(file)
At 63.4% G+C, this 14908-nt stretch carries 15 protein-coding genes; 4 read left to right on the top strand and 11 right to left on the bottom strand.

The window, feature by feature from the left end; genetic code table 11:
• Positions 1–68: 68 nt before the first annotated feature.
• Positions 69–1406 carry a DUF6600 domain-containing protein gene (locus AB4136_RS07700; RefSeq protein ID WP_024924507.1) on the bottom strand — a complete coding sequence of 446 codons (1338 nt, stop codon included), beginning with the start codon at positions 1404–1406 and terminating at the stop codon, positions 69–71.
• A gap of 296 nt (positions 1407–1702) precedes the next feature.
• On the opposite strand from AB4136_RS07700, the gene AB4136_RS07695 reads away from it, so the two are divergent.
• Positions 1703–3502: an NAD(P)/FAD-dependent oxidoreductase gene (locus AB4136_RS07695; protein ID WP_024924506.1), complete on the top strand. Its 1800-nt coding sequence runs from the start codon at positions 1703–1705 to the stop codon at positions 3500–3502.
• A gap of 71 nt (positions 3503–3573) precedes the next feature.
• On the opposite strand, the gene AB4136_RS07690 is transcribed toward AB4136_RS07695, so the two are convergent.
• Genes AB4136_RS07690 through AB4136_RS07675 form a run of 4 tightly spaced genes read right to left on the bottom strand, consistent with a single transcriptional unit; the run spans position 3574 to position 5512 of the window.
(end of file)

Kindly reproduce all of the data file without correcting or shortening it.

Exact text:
At 63.4% G+C, this 14908-nt stretch carries 15 protein-coding genes; 4 read left to right on the top strand and 11 right to left on the bottom strand.

The window, feature by feature from the left end; genetic code table 11:
• Positions 1–68: 68 nt before the first annotated feature.
• Positions 69–1406 carry a DUF6600 domain-containing protein gene (locus AB4136_RS07700; RefSeq protein ID WP_024924507.1) on the bottom strand — a complete coding sequence of 446 codons (1338 nt, stop codon included), beginning with the start codon at positions 1404–1406 and terminating at the stop codon, positions 69–71.
• A gap of 296 nt (positions 1407–1702) precedes the next feature.
• On the opposite strand from AB4136_RS07700, the gene AB4136_RS07695 reads away from it, so the two are divergent.
• Positions 1703–3502: an NAD(P)/FAD-dependent oxidoreductase gene (locus AB4136_RS07695; protein ID WP_024924506.1), complete on the top strand. Its 1800-nt coding sequence runs from the start codon at positions 1703–1705 to the stop codon at positions 3500–3502.
• A gap of 71 nt (positions 3503–3573) precedes the next feature.
• On the opposite strand, the gene AB4136_RS07690 is transcribed toward AB4136_RS07695, so the two are convergent.
• Genes AB4136_RS07690 through AB4136_RS07675 form a run of 4 tightly spaced genes read right to left on the bottom strand, consistent with a single transcriptional unit; the run spans position 3574 to position 5512 of the window.